The New Faces at the TN Faculty
The Faculty of Engineering & Natural Sciences is pleased to welcome eleven new professors to the JKU. Today we spoke with Luca Gerardo-Giorda.
Italian mathematician Luca Gerardo-Giorda has been a professor of Mathematical Methods in Medicine and Life Sciences at the JKU since February of 2020. We spoke with him about his contribution to fighting brain tumors and why he considers the JKU a "game-changer".
What is your area of research?
Luca Gerardo-Giorda: I am an applied mathematician and for over 15 years, I have been focusing professionally on biomedical issues. My research lies at the interface of Mathematical Modelling and Numerical Simulation, looking for quantitative answers to real-world problems we face in medicine, biology and physiology. We aim to build bridges between mathematics and other life science disciplines, providing medical doctors with innovative simulation tools to use efficiently in conducting silico pathology assessments and support their clinical decision-making.
What do you find particularly fascinating about this area?
Luca Gerardo-Giorda: The opportunity to provide solutions to real-world problems. The most exciting part is interacting with scientists from different backgrounds. Finding a common language to hold discussions can, in itself, present an additional challenge. It is not as trivial as it sounds but at the same time, it is extremely rewarding.
What are you currently working on?
Luca Gerardo-Giorda: I am working on a series of projects designed to model the cardiovascular system and brain tumor evolution. In this regard, I would like to make reference to the Radiofrequency Ablation study, a common treatment for arrhythmias consisting of applying electrical current to burn specific areas of cardiac tissue. In collaboration with cardiologists, we not only developed a computational model that can be used in assessing efficacy and the safety of current protocols, we also helped design innovative ones. I am also studying the growth, spread and infiltration of glioma, one of the most aggressive types of brain tumors, by combining different spatial and temporal scales in these complex dynamics and to try and predict its evolution in a patient-specific brain reconstructed using medical imaging. Finally, thanks to a grant by the Linz Institute of Technology, we started studying the dynamics of Covid-19 and analyzing Austrian cases by estimating the uncertainty of the actual extent of the epidemic in this country. The model learns from available data and includes mobility data to estimate the amount of interaction between individuals, and is currently being applied to a larger number of countries.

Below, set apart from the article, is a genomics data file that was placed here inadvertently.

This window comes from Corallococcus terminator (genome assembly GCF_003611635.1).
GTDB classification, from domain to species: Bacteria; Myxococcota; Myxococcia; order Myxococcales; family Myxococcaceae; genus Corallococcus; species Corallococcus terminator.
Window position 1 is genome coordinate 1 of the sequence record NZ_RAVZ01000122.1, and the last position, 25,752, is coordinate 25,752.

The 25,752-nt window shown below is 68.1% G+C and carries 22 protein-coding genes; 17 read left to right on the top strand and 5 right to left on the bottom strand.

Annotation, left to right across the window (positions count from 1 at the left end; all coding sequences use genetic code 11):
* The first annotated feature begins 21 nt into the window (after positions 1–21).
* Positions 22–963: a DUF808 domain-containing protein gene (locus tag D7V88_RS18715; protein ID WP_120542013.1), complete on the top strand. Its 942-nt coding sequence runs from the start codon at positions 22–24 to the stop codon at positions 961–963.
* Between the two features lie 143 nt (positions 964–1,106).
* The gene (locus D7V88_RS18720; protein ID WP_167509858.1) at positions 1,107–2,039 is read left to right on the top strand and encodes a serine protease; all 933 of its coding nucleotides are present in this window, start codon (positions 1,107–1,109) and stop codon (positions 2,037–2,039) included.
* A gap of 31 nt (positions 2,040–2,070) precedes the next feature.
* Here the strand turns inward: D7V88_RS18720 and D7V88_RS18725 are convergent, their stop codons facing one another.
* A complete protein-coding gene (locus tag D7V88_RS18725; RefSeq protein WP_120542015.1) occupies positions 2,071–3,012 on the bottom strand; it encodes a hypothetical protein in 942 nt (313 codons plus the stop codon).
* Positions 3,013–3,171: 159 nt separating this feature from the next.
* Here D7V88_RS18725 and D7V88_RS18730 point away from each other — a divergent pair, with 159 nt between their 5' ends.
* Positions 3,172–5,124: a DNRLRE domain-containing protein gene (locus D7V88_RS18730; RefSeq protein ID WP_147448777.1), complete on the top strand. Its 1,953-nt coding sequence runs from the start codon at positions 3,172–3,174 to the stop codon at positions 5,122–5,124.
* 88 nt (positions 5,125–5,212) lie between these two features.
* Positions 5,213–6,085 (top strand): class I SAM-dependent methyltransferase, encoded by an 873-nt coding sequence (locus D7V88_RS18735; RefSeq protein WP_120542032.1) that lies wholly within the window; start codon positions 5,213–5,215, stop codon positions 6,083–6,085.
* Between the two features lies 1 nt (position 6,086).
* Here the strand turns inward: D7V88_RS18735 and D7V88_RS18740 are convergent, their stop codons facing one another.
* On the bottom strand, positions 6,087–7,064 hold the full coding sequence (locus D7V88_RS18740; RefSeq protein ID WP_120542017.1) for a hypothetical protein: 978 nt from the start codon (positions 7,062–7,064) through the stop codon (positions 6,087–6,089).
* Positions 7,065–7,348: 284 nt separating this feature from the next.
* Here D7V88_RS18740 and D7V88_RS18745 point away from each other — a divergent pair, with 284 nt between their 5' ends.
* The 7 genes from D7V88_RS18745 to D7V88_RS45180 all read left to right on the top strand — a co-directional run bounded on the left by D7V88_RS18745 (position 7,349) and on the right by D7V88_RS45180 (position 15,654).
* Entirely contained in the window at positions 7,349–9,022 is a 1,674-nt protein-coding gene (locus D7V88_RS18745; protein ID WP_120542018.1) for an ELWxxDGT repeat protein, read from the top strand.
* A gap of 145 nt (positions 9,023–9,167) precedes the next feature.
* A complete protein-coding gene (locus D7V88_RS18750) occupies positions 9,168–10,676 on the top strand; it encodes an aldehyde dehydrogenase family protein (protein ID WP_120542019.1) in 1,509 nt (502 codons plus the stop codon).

Why is this research even necessary, meaning how will it improve our lives?
Luca Gerardo-Giorda: We help medical doctors and public health officials make more informed decisions. The advantage of advanced virtual models lies in the possibility of simulating a wide range of potential scenarios by simply modifying the model’s parameters. Medical doctors can benefit from effective and reliable, non-invasive and patient-specific instruments designed to improve diagnosis and prognosis. In return, mathematical, numerical and statistical models can provide rigorous tools to conduct quantitative analyses using diagnostic and prognostic content while patient-specific simulations are made possible by integrating these models with data and clinical images.
Why did you choose to come to the JKU?
Luca Gerardo-Giorda: By taking a profile like mine into consideration, the JKU has shown a strong will to invest in interdisciplinary research, something I consider fundamental in order for an institution to be willing to become a game-changer. Mathematics at the JKU and at RICAM (where I have a joint appointment as group leader) is conducted at the highest level, and the young Faculty of Medicine is an ideal environment to conduct cutting-edge research in silico modeling and assessment.
Why should students take your classes?
Luca Gerardo-Giorda: I enjoy teaching and I believe it reflects in my classes. Mathematics is the common language in science and I always try to put mathematics in the perspective of its applications. I consider this approach of paramount importance when teaching students who are majoring in areas such as biology, chemistry or engineering. Mathematics is not a blunt instrument you must learn to use like a black box, but rather the framework in which you can build a model to better understand the physical (or biological) problem you are focusing on.
What are your hobbies?
Luca Gerardo-Giorda: I enjoy music, outdoor hiking, and dancing the tango, although I may be a bit rusty on the latter. I also enjoy food and soccer (after all, I am Italian...).
What else do you want to do or achieve in your life?
Luca Gerardo-Giorda: I still have several projects on my bucket list, but I would like to tackle them one at a time. My current priority is to certainly to understand German better and learn to speak more fluently.